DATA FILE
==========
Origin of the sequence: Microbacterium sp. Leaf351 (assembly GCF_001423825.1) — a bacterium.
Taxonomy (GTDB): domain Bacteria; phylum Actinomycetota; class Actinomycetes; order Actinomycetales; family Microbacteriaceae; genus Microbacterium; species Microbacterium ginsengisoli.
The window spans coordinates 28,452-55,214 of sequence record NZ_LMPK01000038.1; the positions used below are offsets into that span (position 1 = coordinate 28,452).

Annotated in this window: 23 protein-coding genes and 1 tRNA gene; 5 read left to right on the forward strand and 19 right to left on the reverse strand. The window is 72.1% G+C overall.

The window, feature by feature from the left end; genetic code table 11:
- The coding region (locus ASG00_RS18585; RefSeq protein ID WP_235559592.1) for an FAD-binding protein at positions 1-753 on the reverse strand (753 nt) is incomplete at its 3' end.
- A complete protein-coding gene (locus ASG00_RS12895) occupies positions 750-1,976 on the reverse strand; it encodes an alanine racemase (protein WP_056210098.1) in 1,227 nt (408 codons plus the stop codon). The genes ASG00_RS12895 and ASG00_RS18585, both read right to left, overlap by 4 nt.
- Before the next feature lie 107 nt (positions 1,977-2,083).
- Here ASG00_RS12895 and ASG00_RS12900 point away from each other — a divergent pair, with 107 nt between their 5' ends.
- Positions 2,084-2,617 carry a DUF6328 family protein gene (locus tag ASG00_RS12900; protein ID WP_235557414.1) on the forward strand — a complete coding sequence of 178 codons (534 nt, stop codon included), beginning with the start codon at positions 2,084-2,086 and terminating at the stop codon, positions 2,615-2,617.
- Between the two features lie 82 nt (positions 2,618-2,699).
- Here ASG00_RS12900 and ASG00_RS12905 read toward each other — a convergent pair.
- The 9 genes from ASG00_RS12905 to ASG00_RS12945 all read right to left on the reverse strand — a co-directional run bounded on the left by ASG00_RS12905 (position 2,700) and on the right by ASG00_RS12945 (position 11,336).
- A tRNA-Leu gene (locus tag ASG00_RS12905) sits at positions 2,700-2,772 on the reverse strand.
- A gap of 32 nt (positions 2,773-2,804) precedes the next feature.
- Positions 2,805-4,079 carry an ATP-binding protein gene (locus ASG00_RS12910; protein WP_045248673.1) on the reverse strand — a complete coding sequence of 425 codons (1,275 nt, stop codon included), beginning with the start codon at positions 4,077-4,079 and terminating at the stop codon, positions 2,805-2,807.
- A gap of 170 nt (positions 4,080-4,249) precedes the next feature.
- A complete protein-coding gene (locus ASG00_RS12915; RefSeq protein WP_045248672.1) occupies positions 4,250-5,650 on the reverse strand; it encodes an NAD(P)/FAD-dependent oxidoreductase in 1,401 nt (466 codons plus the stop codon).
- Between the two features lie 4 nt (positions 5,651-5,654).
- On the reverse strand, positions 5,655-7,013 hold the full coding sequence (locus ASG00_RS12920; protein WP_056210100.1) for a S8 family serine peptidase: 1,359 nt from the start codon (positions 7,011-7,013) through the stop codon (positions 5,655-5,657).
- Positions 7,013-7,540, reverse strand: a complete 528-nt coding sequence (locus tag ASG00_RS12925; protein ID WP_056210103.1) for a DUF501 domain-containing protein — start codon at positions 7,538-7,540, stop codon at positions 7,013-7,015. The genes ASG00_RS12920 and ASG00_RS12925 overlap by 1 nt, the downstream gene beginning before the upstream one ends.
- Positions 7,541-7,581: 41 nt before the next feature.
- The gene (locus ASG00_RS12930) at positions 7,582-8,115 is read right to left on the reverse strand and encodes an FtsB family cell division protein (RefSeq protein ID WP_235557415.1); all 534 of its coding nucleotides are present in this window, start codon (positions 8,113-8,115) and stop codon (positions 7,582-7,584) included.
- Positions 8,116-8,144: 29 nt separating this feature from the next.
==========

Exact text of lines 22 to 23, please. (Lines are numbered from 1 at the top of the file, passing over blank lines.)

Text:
- Positions 7,541-7,581: 41 nt before the next feature.
- The gene (locus ASG00_RS12930) at positions 7,582-8,115 is read right to left on the reverse strand and encodes an FtsB family cell division protein (RefSeq protein ID WP_235557415.1); all 534 of its coding nucleotides are present in this window, start codon (positions 8,113-8,115) and stop codon (positions 7,582-7,584) included.